Time Warner continues to wrestle with the legacy of past accounting scandals, setting aside $3 billion in reserves to settle shareholder lawsuits.
The company said it has reached a tentative settlement with the major plaintiffs, part of the wave of suits filed over the company’s overstatement of online revenues.
But as the company puts past problems behind it, the present looks problematic.
Time Warner posted another weak quarter, with the stength of its cable systems unit was offset by weak movie, magazine and network performance. Companywide, revenues dipped 1% to $10.7 billion.
The cable division was mostly good news.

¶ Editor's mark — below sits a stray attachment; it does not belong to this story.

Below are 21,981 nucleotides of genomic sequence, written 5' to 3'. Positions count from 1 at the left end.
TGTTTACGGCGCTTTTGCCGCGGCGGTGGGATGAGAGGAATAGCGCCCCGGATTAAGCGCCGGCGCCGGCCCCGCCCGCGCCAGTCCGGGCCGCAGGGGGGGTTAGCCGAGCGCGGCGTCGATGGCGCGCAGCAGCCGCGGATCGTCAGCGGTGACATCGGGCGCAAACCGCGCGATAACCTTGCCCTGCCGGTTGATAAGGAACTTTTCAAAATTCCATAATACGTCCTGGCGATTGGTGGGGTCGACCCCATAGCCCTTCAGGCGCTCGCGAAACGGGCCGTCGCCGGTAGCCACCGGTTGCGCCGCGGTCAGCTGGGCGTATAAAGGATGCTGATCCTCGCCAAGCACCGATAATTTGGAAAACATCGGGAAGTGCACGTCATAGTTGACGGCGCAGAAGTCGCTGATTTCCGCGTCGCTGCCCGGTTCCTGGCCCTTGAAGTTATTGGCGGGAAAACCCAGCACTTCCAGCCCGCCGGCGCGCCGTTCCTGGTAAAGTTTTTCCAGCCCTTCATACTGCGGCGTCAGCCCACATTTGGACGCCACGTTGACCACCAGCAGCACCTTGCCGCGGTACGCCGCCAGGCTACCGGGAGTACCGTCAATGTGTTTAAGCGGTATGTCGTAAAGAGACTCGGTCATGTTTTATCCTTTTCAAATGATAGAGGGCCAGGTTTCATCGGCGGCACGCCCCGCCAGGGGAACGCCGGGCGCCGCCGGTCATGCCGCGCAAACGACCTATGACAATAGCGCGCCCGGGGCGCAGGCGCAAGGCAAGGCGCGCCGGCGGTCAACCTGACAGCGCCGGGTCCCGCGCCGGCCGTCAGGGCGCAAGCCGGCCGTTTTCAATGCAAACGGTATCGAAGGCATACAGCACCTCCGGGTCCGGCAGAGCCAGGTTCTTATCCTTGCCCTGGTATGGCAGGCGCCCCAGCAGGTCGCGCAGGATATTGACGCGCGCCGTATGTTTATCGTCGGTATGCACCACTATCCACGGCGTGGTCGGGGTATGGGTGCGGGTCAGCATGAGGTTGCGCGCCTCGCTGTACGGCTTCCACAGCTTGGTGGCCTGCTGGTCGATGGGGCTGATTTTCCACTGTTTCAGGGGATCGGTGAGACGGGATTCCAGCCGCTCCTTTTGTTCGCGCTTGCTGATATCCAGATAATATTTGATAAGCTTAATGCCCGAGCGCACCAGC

Sales increased 11% to $2.4 billion, while operating cash flow rose 10%. High-speed internet sales increased 21% and digital cable sales jumped 19%.
By contrast, the company’s TV networks unit was nothing to write home about.
Total revenues increased just 5% to $2.5 billion. At the same time, operating income dropped 5%, largely because of higher programming spending on original producitons and sports rights.
The company didn’t detail the performance of HBO, so its unclear how the pay network’s audience slump is affecting its financial performance.
In an effort to prop up its stock price, Time Warner became the latest media company to set a new share buyback program, saying it will spend $5 billion purchasing its own shares in the open market.